Latin American Economic Outlook 2009

The Latin American Economic Outlook 2009 will be presented on 28 October 2008 at the XVIII Iberoamerican Summit of San Salvador

Tuesday, October 28, 2008


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Are Latin American governments maximising the potential of fiscal policy as a development tool? This 2009 edition of the annual OECD Latin American Economic Outlook analyses the progress governments in the region have achieved in the fiscal realm during the last decade. It concludes that they could do much more to exploit the ability of fiscal policy to boost economic growth and combat poverty and inequality. In the current context of global financial turmoil, the relevance of fiscal management is more important than ever. This is essential reading for those who want to know more about fiscal policy in Latin America, its impact on development and the challenges that lie ahead.
The link between fiscal policy and development
Latin American governments have not neglected fiscal policy as a macroeconomic stabiliser, but taxation, public spending and ...



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Latin American Economic Outlook 2009

October 2008

The Latin American Economic Outlook 2009 will be presented on 28 October 2008 at the XVIII Iberoamerican Summit of San Salvador

Are Latin American governments maximising the potential of fiscal policy as a development tool? This 2009 edition of the annual OECD Latin American Economic Outlook analyses the progress governments in the region have achieved in the fiscal realm during the last decade.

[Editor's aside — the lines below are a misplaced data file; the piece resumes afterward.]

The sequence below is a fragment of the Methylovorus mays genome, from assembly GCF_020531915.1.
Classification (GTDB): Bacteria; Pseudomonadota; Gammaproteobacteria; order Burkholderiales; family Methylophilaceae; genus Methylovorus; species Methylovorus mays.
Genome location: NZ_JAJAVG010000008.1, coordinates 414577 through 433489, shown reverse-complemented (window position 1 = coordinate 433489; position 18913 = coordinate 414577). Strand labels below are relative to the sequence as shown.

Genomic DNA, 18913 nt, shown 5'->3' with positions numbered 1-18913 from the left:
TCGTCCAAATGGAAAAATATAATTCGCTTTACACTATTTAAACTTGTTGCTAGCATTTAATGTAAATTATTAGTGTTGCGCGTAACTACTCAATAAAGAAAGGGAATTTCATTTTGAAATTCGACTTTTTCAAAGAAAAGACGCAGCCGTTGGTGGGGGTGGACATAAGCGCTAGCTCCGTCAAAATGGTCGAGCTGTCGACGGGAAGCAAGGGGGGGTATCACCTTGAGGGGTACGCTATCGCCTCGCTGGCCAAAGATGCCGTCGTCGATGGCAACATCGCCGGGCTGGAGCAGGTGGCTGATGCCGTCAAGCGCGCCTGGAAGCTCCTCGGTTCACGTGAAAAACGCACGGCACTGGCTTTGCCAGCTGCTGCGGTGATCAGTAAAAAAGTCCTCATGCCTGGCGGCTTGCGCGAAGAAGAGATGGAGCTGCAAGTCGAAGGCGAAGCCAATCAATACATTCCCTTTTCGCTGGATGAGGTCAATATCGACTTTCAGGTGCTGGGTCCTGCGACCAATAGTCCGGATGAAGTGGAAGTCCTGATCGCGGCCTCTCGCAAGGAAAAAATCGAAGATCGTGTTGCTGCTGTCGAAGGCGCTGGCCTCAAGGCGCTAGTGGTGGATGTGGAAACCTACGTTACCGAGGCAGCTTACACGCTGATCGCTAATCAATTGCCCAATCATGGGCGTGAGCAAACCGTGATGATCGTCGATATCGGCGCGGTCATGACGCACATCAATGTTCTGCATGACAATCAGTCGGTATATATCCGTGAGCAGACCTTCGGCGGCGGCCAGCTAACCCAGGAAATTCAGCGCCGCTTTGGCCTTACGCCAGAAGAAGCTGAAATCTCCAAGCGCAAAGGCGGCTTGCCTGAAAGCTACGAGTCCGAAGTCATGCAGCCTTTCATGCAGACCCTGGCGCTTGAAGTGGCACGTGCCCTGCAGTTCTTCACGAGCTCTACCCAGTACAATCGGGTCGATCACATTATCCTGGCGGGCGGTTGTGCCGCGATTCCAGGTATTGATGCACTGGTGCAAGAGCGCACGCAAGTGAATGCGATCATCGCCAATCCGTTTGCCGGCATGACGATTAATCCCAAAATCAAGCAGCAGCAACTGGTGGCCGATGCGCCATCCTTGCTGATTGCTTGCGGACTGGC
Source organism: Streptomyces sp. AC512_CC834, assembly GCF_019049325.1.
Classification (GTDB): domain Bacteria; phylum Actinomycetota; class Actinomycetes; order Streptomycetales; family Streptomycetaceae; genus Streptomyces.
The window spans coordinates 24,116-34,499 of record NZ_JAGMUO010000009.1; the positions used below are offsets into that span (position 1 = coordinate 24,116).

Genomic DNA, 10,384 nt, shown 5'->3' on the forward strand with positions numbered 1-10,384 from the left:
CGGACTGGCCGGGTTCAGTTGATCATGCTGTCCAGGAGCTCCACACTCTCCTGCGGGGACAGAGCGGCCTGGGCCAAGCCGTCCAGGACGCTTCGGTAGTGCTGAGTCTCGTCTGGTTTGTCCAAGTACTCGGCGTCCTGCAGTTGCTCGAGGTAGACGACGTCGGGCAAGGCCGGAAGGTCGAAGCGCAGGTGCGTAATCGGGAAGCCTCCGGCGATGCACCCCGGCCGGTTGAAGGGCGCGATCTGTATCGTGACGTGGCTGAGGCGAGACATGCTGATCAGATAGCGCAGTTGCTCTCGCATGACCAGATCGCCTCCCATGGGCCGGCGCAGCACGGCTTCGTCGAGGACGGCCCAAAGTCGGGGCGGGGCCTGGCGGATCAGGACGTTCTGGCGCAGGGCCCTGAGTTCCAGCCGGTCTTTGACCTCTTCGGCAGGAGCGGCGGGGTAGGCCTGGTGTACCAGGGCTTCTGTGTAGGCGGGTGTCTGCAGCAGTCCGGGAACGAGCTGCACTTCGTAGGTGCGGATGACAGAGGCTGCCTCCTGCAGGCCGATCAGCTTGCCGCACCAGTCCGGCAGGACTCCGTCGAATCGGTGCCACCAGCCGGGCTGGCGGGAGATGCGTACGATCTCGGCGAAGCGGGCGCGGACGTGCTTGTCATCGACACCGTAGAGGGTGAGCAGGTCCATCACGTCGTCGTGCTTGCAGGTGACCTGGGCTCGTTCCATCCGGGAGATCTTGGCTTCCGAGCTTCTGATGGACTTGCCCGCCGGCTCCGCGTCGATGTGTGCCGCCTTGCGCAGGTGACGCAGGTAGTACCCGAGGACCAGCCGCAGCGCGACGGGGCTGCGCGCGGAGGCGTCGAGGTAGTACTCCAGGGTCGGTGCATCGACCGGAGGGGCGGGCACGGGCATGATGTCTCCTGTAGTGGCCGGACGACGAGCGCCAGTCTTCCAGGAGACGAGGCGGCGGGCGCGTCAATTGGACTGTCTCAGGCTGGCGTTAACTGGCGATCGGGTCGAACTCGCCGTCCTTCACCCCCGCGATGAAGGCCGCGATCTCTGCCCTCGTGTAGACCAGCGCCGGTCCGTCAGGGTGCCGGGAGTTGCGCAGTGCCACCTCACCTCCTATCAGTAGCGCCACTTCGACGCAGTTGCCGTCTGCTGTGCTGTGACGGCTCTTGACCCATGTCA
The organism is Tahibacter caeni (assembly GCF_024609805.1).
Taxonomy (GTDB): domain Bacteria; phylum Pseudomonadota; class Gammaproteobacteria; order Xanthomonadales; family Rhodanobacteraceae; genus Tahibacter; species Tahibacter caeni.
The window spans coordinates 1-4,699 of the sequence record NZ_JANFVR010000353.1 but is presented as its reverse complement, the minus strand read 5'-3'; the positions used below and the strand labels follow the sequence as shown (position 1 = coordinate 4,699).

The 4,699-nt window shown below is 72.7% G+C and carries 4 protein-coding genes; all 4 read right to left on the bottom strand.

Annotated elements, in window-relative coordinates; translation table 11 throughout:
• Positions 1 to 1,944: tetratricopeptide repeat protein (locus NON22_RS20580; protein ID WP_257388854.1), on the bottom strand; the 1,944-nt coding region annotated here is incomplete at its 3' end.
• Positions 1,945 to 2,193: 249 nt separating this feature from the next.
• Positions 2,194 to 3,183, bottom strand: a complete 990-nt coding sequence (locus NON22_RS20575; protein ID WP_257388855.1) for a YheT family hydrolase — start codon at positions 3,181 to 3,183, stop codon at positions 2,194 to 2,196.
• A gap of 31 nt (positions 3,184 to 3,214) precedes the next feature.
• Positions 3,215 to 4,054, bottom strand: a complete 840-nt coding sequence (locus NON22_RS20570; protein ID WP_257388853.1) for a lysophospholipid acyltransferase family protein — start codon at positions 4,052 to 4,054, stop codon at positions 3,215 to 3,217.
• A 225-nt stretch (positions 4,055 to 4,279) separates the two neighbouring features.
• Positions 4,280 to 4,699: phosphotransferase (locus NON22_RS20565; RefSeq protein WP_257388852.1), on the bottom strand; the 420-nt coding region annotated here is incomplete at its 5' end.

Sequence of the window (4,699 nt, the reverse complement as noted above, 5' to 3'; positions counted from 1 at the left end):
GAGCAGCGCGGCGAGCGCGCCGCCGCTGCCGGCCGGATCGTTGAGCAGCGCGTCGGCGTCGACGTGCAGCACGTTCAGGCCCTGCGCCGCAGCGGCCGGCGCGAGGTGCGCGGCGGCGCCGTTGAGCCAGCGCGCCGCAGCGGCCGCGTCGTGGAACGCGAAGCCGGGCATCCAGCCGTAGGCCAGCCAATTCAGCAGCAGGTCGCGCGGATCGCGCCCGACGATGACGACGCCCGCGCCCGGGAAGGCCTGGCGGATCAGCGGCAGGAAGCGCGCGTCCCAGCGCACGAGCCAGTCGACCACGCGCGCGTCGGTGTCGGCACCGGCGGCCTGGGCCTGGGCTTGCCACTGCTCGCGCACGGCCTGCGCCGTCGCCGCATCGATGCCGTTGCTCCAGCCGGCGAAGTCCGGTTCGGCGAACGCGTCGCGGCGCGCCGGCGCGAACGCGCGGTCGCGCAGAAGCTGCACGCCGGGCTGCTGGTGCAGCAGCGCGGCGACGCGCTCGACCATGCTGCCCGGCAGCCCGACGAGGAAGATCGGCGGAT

Panama's brain drain is no more than a trickle

May 2008

Not even one in 10 of Panama's scientists leaves the country to seek a higher salary and more opportunities career advancement – the lowest figure in Latin America and the Caribbean, according to the World Bank.

The World Bank reckons that a country suffers a "brain drain" when 10 percent of its citizens with higher studies in research and development choose to emigrate.

ECLAC: Latin America to Grow 4.1% in 2010

December 2009

Economic recovery from the international crisis in Latin America and the Caribbean will be quicker than expected a few months ago.

In its annual report Preliminary Overview of the Economies of Latin America and the Caribbean 2009, the regional commission of the United Nations projects positive growth rates for most countries, but explains that there is still doubts about whether this recovery will be sustainable over time, given that the external scenario continues uncertain, which may affect growth expectations in the region.

Fitch: Latin American Sovereign Outlook 2009

March 2009

Fitch expects that Latin America’s real GDP will contract by 0.9% in 2009, with Brazil’s economy stagnating at best and Mexico contracting by over 2%.

Latin American economies have recoupled with the crisis in the developed economies. Since September 2008, Latin American countries have been buffeted by stronger external headwinds, as evident from the fall in regional currencies and stock markets and from widening bond spreads.

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